After communists took power, Chinese policy was not grabbing land at any cost, but displaying power.
Reasons for that are simple to understand. Before WW2, although most populous country in the world and ancient civilization, China was weak and divided into the fiefs of various warlords with weak central government. Various parts of Chinese territory including Tibet (which for China was an is undisputed Chinese territory) were separated or occupied.
After winning in civil war, Chinese communists still did not control lot of territories considered to be Chinese (Taiwan, Hong Kong, Tibet ...) but they were resolved to rectify that as much as they could. So in 1950. they got hold of Tibet which was semi-independent at that time, but without proper army and therefore easy picking . This lead to conflict with India - China and India have border disputes but realistically this is mostly over worthless uninhabited land. Real problem is about dominance in SE Asia. India started supporting independent Tibet, and events escalated to Sino-Indian war in 1962 which China won.
Note that, although China soundly defeated Indian forces, they refrained from land grab, choosing to take only small parts of disputed territory and not something that could be considered undisputedly Indian. Thus, from Chinese POV, whole exercise was just display of power to dissuade India from interfering with ostensibly Chinese internal affairs in Tibet. Note that similar pattern of "punishing bad neighbor" with slight change of border and voluntarily withdrawing from conquered territory repeated in 1979. during Sino-Vietnamese war.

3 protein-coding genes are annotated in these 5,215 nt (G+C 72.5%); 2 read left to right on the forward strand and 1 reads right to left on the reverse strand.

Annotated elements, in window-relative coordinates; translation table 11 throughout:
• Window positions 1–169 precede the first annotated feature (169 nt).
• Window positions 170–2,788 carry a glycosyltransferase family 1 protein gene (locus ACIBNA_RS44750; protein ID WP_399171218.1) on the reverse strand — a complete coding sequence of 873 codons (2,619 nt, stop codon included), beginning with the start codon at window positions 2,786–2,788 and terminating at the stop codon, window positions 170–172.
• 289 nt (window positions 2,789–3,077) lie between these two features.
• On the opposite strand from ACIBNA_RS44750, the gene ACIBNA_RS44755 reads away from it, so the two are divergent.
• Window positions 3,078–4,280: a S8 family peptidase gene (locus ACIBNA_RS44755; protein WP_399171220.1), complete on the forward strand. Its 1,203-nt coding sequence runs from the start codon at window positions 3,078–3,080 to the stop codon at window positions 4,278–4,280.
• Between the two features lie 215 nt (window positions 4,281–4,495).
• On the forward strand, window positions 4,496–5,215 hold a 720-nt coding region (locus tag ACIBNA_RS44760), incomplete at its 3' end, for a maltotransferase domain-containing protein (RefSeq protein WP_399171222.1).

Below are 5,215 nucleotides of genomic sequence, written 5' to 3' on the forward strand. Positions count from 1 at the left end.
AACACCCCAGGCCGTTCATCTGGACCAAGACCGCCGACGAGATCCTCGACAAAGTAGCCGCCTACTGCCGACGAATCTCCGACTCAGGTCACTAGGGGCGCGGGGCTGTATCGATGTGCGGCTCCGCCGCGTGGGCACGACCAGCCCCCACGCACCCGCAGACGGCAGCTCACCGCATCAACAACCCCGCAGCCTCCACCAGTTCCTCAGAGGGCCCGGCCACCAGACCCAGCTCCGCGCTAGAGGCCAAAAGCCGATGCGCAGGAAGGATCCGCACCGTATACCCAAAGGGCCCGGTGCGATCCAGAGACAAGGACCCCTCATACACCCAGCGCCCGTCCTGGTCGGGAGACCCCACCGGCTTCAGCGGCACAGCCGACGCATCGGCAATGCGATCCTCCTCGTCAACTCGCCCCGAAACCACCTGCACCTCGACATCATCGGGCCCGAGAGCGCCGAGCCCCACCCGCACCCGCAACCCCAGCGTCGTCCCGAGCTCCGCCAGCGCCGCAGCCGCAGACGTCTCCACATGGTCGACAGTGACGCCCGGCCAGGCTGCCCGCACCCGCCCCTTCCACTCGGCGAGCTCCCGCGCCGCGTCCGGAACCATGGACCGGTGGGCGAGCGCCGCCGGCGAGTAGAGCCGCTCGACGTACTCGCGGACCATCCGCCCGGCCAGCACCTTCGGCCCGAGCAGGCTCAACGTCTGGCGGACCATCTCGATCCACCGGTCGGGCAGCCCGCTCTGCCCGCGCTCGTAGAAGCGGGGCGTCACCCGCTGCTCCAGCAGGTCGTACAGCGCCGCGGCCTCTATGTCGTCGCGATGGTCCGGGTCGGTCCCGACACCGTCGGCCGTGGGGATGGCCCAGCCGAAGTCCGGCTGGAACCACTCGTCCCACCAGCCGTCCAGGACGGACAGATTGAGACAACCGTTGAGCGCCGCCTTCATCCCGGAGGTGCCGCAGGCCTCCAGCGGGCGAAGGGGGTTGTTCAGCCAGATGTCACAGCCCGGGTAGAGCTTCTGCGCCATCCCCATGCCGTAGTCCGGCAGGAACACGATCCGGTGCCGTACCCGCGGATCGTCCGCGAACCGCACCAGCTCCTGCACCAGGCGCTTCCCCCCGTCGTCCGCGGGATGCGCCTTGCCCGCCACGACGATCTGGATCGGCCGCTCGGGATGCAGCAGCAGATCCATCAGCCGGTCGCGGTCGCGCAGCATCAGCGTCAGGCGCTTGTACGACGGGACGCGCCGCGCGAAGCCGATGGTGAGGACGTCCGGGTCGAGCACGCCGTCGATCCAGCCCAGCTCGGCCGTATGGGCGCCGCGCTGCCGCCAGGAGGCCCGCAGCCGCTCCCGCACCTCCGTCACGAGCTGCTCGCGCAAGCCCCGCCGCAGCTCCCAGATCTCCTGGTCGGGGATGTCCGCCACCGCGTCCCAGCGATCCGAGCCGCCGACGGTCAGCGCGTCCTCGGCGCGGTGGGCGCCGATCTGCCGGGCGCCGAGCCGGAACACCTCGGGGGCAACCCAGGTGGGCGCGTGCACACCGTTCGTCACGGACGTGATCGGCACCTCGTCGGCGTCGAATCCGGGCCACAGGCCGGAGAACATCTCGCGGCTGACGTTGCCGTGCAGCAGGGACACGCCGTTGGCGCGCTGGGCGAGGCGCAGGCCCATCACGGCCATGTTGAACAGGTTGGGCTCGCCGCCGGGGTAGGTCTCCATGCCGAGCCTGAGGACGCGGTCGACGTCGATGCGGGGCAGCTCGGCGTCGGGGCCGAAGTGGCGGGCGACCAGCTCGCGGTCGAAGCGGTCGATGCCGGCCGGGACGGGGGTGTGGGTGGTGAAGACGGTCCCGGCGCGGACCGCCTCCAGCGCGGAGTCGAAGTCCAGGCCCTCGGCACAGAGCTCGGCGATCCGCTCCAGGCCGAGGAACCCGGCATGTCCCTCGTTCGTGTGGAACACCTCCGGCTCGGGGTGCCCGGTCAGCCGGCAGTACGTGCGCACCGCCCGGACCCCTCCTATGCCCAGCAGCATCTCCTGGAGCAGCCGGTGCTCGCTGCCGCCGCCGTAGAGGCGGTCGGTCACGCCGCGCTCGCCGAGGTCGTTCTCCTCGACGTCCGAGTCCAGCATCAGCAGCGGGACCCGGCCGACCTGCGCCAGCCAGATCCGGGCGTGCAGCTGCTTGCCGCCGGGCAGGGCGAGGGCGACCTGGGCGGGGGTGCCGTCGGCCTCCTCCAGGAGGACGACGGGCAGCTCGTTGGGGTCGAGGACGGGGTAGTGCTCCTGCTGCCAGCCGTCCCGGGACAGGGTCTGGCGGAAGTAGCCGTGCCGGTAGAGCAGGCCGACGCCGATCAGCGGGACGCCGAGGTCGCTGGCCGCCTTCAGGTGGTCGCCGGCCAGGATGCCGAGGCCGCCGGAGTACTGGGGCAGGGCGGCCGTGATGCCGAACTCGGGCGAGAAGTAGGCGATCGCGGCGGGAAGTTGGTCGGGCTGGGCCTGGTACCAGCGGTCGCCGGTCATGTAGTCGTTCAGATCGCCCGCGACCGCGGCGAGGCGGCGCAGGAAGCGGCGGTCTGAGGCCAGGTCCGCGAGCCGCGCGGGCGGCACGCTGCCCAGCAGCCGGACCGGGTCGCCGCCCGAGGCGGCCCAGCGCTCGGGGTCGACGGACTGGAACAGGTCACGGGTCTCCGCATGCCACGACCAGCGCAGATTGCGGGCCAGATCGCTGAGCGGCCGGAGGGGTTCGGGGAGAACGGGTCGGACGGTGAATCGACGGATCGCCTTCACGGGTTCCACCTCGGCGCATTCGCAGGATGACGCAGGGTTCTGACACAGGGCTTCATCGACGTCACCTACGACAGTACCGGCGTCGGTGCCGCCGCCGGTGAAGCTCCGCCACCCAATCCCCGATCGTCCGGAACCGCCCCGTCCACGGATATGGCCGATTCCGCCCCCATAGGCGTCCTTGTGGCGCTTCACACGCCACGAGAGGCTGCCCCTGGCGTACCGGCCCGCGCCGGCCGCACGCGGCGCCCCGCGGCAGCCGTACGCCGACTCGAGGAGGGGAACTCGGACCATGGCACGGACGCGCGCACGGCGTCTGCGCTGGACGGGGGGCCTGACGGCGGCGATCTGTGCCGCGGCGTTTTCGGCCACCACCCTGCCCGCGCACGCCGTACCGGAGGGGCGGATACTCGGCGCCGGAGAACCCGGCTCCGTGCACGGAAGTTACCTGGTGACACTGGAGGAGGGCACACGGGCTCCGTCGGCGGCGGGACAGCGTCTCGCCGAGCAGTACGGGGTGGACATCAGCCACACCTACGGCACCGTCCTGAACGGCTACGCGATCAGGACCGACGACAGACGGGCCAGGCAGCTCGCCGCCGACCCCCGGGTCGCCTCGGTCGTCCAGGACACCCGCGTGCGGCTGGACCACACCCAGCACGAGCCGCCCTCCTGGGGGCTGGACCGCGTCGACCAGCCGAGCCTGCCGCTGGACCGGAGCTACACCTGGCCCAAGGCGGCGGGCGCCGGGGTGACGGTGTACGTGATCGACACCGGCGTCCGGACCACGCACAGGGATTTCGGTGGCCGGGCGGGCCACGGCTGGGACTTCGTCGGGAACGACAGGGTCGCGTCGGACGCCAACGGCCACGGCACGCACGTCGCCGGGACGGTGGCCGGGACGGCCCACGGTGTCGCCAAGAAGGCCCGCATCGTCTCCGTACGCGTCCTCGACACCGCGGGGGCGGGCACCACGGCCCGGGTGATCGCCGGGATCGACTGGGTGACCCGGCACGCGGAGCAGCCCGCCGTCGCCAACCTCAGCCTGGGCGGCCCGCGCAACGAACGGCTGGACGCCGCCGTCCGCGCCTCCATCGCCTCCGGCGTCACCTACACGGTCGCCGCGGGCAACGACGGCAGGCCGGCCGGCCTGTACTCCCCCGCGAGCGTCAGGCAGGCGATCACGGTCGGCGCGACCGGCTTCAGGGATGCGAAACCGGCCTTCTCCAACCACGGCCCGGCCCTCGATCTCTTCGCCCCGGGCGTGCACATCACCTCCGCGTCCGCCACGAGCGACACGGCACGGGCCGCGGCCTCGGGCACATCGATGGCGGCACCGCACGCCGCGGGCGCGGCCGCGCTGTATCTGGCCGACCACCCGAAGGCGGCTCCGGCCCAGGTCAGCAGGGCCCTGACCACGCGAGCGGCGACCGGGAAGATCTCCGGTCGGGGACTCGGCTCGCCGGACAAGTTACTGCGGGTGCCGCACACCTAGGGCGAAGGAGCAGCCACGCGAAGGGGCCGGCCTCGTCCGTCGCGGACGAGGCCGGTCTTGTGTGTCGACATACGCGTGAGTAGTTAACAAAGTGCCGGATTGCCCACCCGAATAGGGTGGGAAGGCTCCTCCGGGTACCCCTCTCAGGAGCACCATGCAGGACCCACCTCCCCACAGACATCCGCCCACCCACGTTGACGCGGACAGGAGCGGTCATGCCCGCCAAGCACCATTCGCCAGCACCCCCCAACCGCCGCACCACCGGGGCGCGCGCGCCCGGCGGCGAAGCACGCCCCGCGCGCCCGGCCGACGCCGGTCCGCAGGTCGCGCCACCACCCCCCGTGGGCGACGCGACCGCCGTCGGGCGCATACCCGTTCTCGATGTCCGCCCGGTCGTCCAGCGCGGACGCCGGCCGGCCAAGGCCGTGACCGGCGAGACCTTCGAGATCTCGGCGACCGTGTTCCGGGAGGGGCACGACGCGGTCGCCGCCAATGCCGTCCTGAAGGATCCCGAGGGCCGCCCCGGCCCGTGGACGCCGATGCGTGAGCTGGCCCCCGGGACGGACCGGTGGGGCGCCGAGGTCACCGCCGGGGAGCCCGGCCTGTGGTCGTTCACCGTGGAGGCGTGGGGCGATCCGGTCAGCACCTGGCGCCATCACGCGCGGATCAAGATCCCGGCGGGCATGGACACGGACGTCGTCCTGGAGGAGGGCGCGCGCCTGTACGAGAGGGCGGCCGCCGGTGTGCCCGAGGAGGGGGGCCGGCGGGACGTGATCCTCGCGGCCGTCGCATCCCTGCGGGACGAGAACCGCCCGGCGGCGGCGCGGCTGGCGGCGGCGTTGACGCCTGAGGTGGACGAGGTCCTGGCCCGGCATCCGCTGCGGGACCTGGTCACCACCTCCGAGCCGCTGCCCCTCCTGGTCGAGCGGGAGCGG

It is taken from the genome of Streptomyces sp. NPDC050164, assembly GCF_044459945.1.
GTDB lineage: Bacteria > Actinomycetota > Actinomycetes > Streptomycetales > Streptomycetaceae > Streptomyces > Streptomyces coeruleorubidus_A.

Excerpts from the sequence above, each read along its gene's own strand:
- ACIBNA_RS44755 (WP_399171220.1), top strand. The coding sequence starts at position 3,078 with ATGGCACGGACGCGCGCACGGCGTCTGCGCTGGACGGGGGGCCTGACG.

As for the question of Sikkim, unlike Tibet, this territory was part of British India from 1853. China and Britain signed convention in 1890. that clearly demarcated Sikkim as British, and Tibet as Chinese territory. Therefore, communist China after WW2 had no legal ground to assert sovereignty over Sikkim unless they forfeit their legal claim for Tibet. But, since India at the time supported Tibetan independence (to a certain degree), China also to an extent supported independent Sikkim, even disputing Indian annexation in 1975. Sino-Indian rivalry is still very strong, but both countries tend to avoid military confrontation. Both countries still feel they could use Tibet or Sikkim question as tools for propaganda, but realistically behind closed doorsthey have accepted that Tibet belongs to China and Sikkim to India.